• Hamel L.
        • et al.
        Ensuring effective care transition communication: implementation of an electronic medical record–based tool for improved cancer treatment handoffs between clinic and infusion nurses.
        Journal of Oncology Practice. 2019; 15: e480-e489
        • Piroozi B.
        • Mohamadi-Bolbanabad A.
        • Safari H.
        • Amerzadeh M.
        • Moradi G.
        • Usefi D.
        • et al.
        Frequency and potential causes of medication errors from nurses' viewpoint in hospitals affiliated to a medical sciences University in Iran.
        International Journal of Human Rights in Healthcare. 2019; 12: 267-275
      7. PRISMA Transparent Reporting of Systematic Reviews and Meta-Analysis. (2021). PRISMA checklist.

        • Qian S.
        • Yu P.
        • Hailey D.M.
        The impact of electronic medication administration records in a residential aged care home.
        International Journal of Medical Informatics. 2015; 84: 966-973
        • Redley B.
        • Botti M.
        Reported medication errors after introducing an electronic medication management system.
        Journal of Clinical Nursing. 2013; 22: 579-589
        • Roughead E.E.
        • Semple S.J.
        • Rosenfeld E.
        The extent of medication errors and adverse drug reactions through the patient journey in acute care in Australia.
        International Journal of Evidence Based Healthcare. 2016; 14: 113-122
        • Seibert H.H.
        • Maddox R.R.
        • Flynn E.A.
        • Williams C.K.
        Effect of barcode technology with electronic medication administration record on medication accuracy rates.
        American Journal of Health-System Pharmacy. 2014; 71: 209-218
        • Sessions L.
        • Nemeth L.S.
        • Catchpole K.
        • Kelechi T.
        Use of simulation-based learning to teach high-alert medication safety: a feasibility study.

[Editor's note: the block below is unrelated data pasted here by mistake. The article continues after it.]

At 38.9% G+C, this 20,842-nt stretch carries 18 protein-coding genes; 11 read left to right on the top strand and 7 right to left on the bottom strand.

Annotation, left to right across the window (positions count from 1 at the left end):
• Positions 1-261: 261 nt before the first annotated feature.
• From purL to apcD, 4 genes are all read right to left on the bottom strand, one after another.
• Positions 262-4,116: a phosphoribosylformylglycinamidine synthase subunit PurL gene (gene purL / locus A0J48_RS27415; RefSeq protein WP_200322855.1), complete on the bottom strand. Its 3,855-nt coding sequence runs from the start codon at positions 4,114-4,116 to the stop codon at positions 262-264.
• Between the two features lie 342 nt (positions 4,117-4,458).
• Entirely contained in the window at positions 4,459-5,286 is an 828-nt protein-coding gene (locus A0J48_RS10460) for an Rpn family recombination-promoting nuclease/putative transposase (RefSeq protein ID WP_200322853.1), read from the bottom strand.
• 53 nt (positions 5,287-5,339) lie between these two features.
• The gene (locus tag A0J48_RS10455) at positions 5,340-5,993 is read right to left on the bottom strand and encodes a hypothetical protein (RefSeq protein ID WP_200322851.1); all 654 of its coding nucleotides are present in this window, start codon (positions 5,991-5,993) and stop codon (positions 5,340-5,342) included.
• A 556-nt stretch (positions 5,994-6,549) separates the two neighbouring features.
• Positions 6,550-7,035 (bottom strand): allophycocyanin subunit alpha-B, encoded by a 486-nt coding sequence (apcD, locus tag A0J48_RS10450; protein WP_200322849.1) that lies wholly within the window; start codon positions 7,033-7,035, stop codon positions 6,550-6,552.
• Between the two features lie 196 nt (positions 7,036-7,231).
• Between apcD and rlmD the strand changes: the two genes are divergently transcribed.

Clinical Simulation in Nursing. 2020; 47: 60-64
      8. Strengthening the reporting of observational studies in epidemiology (2021). What is STROBE?

        • Ta'an W.F.
        • Suliman M.M.
        • Mohammed M.M.
        • Ta'an A.
        Prevalence of medical errors and barriers to report among nurses and nursing students in Jordan: a cross-sectional study.
        Nursing Forum. 2021; 56: 284-290
        • Takase M.
        The relationship between the levels of nurse's competence and the length of their clinical experience: a tentative model for nursing competence development.
        Journal of Clinical Nursing. 2012; 22: 1400-1410
        • Tavares de Souza M.
        • Dias da Silva M.
        • de Carvalho R.
        Integrative review: what is it? How to do it?.
        SciFlow Brazil. 2010; 8
      9. Tetreault, K. M. (2016). A comparison of the features and functions available in electronic health records. 1.

        • Van de Vreede M.
        • McGrath A.
        • de Clifford J.
        Review of medication errors that are new or likely to occur more frequently with electronic medication management systems.
        Australian Health Review. 2019; 2019: 276-283
        • Vandenbroucke J.P.
        • von Elm E.
        • Altman D.G.
        • Gøtzsche P.C.
        • Mulrow C.D.
        • Pocock S.J.
        • et al.
        Strengthening the Reporting of Observational Studies in Epidemiology (STROBE): explanation and elaboration.
        PLoS Medicine. 2007; 4: e297
        • Vassar M.
        • Holzmann M.
        The retrospective chart review: important methodological considerations.
        Journal of educational evaluation for health professions. 2013; 10: 12
        • Whittemore R.
        • Knafl K.
        The intergrative review: updated methodology.
        Journal of Advanced Nursing. 2005; 52: 546-553
      10. World Health Organization. (2021). Anatomica Therpeutic Chemical (ATC) classification

      11. World Health Organization, W. (2020). The third WHO global patient safety challenge; medication without harm.

      12. World Health Organization, W. (2022). Nursing and midwifery.